Minister for Tourism and Consumer Protection Julia Farrugia Portelli and Minister for Transport, Infrastructure and Capital Projects Ian Borg visited ongoing works at the Bengħajsa Family Park, where during the first phase of the project, 2,200 indigenous trees were planted, mostly by Infrastructure Malta.
60,000 square metres of open space will be returned to the public in the Bengħajsa Family Park project administered by the Ministry for Tourism through Parks Malta, an entity within the same ministry. In this first phase of the project, Infrastructure Malta was responsible for the planting of indigenous trees.
In the second part of the project, the Ministry for Tourism will create pathways and open spaces in this family park, which will include a camping area. The park will be complete with accessible pathways, garden furniture, sanitary facilities and camping facilities. In the meantime, the trees planted during the first phase will have started maturing and can be enjoyed fully by visitors of this park. The third and final phase will begin after the opening of the park and consists of the conservation of a bunker of World War II times found at this location.
Minister for Tourism and Consumer Protection Julia Farrugia Portelli recalled plans made under a previous administration to use the site as an extension to the Freeport. Instead this government has chosen to give back the area to be enjoyed as an open space by families in the South of Malta and to also serve as a buffer zone between the Freeport and residential areas in Birżebbuġa.
“Our commitment remains to enhance the quality of living in Birżebbuġa and its surrounding areas. This project is important towards achieving this goal and is another steppingstone in a chain of projects in the locality. Amongst others, there is the parking project and the embellishment of the promenade nearby."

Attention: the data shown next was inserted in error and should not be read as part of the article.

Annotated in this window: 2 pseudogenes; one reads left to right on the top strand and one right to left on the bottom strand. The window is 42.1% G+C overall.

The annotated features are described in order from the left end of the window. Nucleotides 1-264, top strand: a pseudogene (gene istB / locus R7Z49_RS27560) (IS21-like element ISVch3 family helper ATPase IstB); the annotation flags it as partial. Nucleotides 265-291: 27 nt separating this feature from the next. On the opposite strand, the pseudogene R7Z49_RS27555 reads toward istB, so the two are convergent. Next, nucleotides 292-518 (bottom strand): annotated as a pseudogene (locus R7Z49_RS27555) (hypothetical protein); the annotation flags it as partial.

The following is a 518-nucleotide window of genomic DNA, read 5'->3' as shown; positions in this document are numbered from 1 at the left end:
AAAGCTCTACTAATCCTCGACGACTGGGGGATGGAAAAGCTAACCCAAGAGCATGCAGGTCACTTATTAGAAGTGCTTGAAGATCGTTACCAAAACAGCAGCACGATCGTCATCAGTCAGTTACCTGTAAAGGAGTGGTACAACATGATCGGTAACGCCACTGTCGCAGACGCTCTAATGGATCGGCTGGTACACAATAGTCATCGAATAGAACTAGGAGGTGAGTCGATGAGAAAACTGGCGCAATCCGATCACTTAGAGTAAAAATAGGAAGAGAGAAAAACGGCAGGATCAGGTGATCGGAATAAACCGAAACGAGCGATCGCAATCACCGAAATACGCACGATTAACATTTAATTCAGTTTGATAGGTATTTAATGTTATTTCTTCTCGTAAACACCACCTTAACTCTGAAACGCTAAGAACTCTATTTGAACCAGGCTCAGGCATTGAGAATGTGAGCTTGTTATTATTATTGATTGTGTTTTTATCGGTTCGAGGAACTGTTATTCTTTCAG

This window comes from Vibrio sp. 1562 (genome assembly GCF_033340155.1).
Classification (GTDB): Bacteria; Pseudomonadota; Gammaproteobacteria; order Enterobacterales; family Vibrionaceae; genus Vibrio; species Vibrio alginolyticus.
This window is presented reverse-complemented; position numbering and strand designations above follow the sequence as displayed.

Minister Farrugia Portelli also referenced the government's efforts to reduce the impact brought by the Freeport's operations on Birżebbuġa residents, such as the on-shore power supply which is the first step towards ship-to-shore, among a number of measures and other initiatives to be announced in the coming days.
The minister added that this open space can also be enjoyed by tourists that seek to experience the quieter side of Malta during their holidays in our country.
Minister for Transport, Infrastructure and Capital Projects Ian Borg said, “thanks to Infrastructure Malta, here we are planting over 2,200 indigenous trees and shrubs in what will be a new lung for the South of our country. This is part of a wider commitment to plant thousands of trees in various rural and urban spaces. In just 2019 we planted more than 8,700 trees in 40 different locations and in 2020 we have already planted 4,130 trees and around 3,000 bushes in several different places. We are planning more of this work which goes hand in hand with our commitment to reduce congestion and make more sustainable transport choices towards improved air quality.
He commended the agency Infrastructure Malta for the commitment in Bengħajsa, which includes an irrigation system that will facilitate the maintenance of the same trees, and said that the agency will be taking care of this space until it is open to the public.
“When we do things, it is important to do them holistically and not only consider one part of the picture. The irrigation system is a clear example of a long-term plan – planting trees is good, but we need to keep them alive and healthy too. This type of planning is also clear in the keeping of soil from road projects which is then used in afforestation and landscaping projects. We are committed to improve the quality of our country, and we will continue working for more open spaces. We look ahead to witness more progress in the Malta National Park as well, a bit closer to the Centre and North in Ta' Qali."